Dividend Growth Investor inspired me with his recent [important!] post about his plans for a fixed income allocation after reaching the dividend crossover point. Show some love and give him a read.
music selection: “Aime” — Pure Prairie League
DGI rightfully recognizes that having a fixed income component to a portfolio 1) lowers risk 2) smooths out returns 3) provide resilience in dividend cutting environments. My only bone to pick is in the comments he mentioned he didn’t consider his yield on fixed income as a boost to income. Fixed income investors often earn within a few hundred basis points of the long term average for the broad indexes with much less volatility and risk. And in some environments, fixed income actually outperforms equity for as long as a decade at a time. Maybe I’m biased because I need to spend my interest income to pay the bills.
I’m going to discuss my thoughts on closed end funds, municipal bonds, preferred shares, international debt, and variable rate debt. My personal asset allocation is currently at 18.6% (at cost) for the sum of these categories. The income is a substantial component of my budget and I sleep better at night regarding this component than I do for DGI or high yield companies. My favorite, of course, is writing options for short term cash. And there is always my highest conviction idea to short UVXY with long dated out of the money long puts. But fixed income investing is the most overlooked critical part of an early retirement in the blogoverse. This is why I frequently have posts about individual investments in this category.
About Closed End Funds
It is no secret I love the closed end funds for fixed income investments. See, there is an additional risk to fixed income investing versus stock investing that is often overlooked. That is liquidity risk. Bonds of various types are frequently (and rightfully so!) often held to maturity by the owners. So very few of them trade in the open market on a given day. When there is negative news, a Fed change in interest rates, or just increased interest in a issue, you often can’t buy the bonds at any price. It can take a couple weeks. For a buy and hold investment, this shouldn’t frighten you. But some people spook and that causes a danger for ETFs or mutual funds that hold bonds. They have to provide something approaching immediate liquidity to meet redemptions when things are going south and people are pulling their money out of the fund. There can be forced selling at distressed prices, locking in steep losses.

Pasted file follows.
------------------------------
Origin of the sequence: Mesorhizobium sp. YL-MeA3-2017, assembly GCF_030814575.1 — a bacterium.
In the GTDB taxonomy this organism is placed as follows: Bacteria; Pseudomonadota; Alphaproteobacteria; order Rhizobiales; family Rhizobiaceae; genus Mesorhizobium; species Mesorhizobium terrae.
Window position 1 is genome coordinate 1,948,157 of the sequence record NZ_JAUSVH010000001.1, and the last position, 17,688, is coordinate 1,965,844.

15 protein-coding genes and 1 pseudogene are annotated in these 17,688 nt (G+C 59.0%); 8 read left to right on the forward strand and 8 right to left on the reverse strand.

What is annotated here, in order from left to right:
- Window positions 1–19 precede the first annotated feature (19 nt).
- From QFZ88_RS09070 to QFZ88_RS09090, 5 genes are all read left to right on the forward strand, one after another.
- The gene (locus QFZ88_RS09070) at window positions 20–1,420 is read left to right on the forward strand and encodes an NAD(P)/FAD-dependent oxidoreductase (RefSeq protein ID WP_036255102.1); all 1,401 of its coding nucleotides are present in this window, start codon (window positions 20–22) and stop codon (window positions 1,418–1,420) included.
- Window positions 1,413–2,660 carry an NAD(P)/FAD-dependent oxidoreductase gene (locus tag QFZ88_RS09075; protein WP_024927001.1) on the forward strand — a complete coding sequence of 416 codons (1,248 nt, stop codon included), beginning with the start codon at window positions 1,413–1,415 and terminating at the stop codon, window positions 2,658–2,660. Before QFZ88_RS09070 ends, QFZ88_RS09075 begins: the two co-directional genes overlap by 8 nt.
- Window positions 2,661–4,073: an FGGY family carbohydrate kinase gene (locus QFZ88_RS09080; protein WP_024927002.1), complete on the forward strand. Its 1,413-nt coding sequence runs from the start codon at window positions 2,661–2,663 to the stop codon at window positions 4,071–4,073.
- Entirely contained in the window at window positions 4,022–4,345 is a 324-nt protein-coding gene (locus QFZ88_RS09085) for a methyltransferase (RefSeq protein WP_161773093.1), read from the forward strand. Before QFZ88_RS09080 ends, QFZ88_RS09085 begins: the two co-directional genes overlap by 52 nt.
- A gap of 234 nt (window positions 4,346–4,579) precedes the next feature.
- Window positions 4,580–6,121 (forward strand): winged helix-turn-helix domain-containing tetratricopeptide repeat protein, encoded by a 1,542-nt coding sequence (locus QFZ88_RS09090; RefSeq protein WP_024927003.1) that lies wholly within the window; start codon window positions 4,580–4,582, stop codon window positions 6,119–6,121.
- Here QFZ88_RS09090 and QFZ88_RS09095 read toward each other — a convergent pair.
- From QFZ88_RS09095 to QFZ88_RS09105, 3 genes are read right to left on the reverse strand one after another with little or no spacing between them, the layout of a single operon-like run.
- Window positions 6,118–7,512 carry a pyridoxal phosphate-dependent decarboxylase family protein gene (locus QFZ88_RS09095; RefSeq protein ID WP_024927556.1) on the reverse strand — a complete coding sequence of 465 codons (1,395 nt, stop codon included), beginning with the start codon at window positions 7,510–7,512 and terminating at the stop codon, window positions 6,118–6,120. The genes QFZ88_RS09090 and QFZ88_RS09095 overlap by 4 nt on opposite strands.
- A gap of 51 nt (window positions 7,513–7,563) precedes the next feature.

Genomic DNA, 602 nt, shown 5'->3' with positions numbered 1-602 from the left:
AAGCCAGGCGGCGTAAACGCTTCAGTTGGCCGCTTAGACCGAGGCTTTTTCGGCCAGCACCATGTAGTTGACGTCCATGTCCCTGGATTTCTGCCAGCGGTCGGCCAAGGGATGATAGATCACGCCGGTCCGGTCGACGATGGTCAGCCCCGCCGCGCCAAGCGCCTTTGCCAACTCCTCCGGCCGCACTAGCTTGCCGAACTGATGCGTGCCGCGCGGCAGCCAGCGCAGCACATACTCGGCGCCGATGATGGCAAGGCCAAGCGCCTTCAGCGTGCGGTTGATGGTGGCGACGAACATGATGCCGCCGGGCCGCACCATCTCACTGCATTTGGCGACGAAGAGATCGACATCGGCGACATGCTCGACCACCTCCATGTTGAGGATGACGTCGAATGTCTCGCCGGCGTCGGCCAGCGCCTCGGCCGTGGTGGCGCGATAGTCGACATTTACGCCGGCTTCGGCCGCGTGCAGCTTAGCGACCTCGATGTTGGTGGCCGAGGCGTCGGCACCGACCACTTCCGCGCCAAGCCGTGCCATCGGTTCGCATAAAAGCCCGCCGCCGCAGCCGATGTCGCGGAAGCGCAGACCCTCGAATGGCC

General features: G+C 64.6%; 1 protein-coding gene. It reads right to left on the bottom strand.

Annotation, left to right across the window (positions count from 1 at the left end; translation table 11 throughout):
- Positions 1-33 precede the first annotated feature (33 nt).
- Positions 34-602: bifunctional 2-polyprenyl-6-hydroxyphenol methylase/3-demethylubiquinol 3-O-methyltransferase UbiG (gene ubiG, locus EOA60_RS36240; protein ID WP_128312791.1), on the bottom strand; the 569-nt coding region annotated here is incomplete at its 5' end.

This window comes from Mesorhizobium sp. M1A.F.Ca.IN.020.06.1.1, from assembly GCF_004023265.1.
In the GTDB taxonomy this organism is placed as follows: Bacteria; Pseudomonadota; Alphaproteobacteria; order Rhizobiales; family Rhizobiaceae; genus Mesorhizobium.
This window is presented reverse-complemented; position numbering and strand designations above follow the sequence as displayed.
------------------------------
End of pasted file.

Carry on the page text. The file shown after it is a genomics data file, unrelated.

Closed end funds *never* have to meet redemption claims. It is a simple matter for them to hold the bonds to maturity. The price of the bonds may fall by half in the interim but they will almost all pay full par at maturity. Closed end funds also provide a great deal of diversification. They often have hundreds of underlying securities in the portfolio, with a mix of durations, and a mix of credit ratings. It would be very time consuming to build out a similar fixed income portfolio on your own. Finally, closed end funds provide modest leverage at a low cost. Typically, a closed end fixed income issue uses thirty to forty percent leverage to boost returns. Leverage can kill a fund that has to meet redemptions but a closed end fund that holds bonds to maturity can safely employ a small amount. You get thirty to forty percent higher returns without risking a margin call in your brokerage account. Win!
About Municipal Bonds
I hold four municipal bond funds, all in the closed end fund format. I add an average of $800 a month (roughly the average amount of slush in my budget) in new purchases in this category to grow my post work income safely. Don’t buy a muni mutual fund, by law they must be able to provide seven day liquidity. And it can take longer than seven days to get a fair price for a municipal bond. Municipal bonds have a special feature in that they are exempt from federal income taxes. For me, that means effectively 25% of bonus yield. Some munis are also exempt from state income taxes but we have no such beast in Texas.